Four years after tainted eggs caused a nationwide salmonella outbreak that sickened 62,000 people, the Iowa farm responsible for those ill-fated ovules has agreed to pay $6.8 million in fines for selling old eggs under false labels for years.
Quality Egg LLC, one of the nation’s largest egg producers in the country, pleaded guilty yesterday to bribery and other charges tied to the salmonella outbreak in 2010 that saw a spate of illnesses across the country and prompted the recall of 550 million eggs, reports USA Today.
It pleaded guilty to one count of bribery of a public official, one count of introducing a misbranded food into interstate commerce with intent to defraud, and one count of introducing adulterated food into interstate commerce.
In addition, the company’s owner and its chief operating officer pleaded guilty to introducing adulterated food into interstate commerce.
The company admitted that it its employees gave cash bribes to a U.S. Agriculture Department inspector at least twice in 2010, so that it could sell tainted eggs, reports the Associated Press. Those had been “red tagged” because they didn’t meat the minimum USDA quality grade standards… and they ended up in our food supply.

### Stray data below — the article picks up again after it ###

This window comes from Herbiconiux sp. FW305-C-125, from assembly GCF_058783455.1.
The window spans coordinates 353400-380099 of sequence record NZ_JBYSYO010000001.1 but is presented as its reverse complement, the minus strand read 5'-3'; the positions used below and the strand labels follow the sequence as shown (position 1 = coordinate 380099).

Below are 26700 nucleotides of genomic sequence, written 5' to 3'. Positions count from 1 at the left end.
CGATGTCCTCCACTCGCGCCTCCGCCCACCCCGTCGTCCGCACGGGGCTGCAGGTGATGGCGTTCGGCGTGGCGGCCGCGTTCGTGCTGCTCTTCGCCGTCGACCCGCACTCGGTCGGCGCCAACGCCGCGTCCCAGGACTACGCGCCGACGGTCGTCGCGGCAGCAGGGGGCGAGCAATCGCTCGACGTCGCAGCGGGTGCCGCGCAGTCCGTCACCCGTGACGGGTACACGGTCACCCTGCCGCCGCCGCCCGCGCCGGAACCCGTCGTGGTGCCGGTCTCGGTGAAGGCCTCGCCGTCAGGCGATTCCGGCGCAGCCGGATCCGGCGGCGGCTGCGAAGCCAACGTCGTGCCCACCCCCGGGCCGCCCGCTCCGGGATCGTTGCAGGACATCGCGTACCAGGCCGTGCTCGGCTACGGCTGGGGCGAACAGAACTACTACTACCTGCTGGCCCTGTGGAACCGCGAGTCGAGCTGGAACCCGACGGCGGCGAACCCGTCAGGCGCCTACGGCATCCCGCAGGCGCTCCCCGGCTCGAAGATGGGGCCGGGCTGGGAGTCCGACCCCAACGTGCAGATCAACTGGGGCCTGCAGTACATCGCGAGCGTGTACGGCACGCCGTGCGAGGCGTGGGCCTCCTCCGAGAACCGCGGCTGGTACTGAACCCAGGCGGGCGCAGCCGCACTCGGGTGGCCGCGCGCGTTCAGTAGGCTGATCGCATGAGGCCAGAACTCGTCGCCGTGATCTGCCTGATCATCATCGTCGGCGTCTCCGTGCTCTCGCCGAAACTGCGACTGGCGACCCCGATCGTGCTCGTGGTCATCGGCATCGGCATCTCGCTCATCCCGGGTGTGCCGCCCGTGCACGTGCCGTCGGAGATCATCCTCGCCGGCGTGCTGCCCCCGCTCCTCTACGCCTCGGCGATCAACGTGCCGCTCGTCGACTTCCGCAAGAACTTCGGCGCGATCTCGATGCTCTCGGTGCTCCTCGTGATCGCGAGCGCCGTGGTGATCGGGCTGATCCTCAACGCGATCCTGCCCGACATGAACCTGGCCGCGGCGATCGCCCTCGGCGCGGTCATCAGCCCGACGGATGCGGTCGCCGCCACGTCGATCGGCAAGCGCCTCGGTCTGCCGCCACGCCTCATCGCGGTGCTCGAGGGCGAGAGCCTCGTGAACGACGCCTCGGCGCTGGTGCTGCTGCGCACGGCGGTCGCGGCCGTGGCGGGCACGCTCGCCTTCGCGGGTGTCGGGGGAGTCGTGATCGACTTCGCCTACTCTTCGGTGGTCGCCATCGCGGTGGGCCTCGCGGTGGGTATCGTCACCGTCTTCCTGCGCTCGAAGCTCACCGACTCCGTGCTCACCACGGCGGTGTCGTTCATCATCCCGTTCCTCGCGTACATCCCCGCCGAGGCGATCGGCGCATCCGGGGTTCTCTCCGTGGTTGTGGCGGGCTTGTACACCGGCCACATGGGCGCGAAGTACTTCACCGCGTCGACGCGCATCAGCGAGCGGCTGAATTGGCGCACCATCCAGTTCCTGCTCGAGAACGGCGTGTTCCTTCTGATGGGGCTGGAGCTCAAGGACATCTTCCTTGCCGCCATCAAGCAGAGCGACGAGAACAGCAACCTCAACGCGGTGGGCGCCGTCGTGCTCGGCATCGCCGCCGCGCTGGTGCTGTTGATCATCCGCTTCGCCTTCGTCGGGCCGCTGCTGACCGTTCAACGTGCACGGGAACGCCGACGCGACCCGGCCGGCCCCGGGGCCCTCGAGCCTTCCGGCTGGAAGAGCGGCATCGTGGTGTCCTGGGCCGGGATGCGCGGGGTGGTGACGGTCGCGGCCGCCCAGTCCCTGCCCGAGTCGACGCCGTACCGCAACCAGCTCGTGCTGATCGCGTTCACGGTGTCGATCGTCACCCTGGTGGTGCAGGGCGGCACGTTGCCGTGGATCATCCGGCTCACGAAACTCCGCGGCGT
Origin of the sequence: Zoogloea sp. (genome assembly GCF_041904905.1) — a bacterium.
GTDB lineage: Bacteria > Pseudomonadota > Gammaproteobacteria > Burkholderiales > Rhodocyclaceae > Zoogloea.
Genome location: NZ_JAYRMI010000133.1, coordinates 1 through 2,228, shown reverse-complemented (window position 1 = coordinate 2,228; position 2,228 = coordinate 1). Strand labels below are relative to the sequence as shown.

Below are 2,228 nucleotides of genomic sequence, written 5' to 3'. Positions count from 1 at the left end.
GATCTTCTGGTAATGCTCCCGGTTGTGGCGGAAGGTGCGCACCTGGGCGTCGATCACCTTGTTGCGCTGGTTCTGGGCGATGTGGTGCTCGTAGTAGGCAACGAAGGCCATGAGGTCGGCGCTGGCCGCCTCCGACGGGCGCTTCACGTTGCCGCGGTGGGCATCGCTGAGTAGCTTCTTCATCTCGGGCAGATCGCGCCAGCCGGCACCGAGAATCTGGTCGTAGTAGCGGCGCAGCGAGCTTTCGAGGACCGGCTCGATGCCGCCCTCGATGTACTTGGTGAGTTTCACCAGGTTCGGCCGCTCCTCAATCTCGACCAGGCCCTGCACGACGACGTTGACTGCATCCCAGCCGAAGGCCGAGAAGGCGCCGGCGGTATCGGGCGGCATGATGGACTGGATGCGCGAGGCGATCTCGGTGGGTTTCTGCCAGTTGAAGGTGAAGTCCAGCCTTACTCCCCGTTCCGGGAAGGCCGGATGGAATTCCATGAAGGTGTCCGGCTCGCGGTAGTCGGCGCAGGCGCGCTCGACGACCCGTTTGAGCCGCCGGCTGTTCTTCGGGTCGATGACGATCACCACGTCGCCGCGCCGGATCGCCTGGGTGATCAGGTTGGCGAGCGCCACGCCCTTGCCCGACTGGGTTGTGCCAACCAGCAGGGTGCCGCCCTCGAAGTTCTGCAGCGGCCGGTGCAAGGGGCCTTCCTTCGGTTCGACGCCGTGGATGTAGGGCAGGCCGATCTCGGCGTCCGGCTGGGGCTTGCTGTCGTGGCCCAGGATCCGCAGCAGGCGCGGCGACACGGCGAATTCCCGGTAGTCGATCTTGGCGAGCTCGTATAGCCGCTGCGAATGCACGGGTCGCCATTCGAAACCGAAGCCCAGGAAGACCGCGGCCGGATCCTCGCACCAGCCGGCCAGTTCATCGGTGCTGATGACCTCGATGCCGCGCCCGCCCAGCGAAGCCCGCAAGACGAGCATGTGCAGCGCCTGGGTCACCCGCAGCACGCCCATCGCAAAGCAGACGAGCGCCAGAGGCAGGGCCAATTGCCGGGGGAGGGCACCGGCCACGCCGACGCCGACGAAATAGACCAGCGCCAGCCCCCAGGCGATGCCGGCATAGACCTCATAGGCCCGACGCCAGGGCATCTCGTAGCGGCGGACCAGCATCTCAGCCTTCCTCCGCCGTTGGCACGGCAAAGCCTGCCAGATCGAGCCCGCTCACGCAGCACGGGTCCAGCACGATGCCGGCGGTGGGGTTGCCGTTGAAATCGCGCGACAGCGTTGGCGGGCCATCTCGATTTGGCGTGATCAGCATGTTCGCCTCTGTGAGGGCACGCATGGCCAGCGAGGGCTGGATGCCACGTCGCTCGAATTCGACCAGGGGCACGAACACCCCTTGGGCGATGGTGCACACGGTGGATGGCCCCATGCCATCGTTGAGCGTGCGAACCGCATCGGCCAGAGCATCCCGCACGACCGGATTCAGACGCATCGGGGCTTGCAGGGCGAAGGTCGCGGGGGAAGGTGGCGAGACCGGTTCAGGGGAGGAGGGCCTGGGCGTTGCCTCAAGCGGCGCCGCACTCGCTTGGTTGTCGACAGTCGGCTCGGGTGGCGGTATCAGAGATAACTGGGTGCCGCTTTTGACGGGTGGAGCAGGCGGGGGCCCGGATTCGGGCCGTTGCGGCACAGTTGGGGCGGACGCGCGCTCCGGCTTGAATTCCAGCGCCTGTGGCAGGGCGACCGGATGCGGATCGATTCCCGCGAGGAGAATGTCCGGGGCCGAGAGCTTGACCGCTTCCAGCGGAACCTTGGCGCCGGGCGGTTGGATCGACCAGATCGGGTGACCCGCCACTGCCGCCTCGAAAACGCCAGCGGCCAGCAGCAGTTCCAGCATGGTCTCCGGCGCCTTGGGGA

Investigators said that the owners didn’t know that the company was deliberately mislabeling eggs for a period of four years to get past regulators and consumers, as well go around laws in certain states that have laws requiring eggs to be sold within a month or less of their processing dates.
Instead, officials said the company manager was in charge of a scheme to put false processing and expiration dates on eggs that had already been in storage for days or even weeks. And voila, fresher eggs.
What this all boiled down to, pun totally intended, is that Quality Egg didn’t have to sell its extra eggs for half price to a facility that sanitizes them and repackages them as a liquid product. Nope, those “distressed eggs” went to wholesalers for a higher price, the company manager said
An attorney representing dozens of the salmonella victims said the $6.8 million fine was “quite stunning,” and is one of the largest he’s heard of in 20 years working in food safety law. The agreement sends “a very strong message to companies that food safety is paramount,” he said.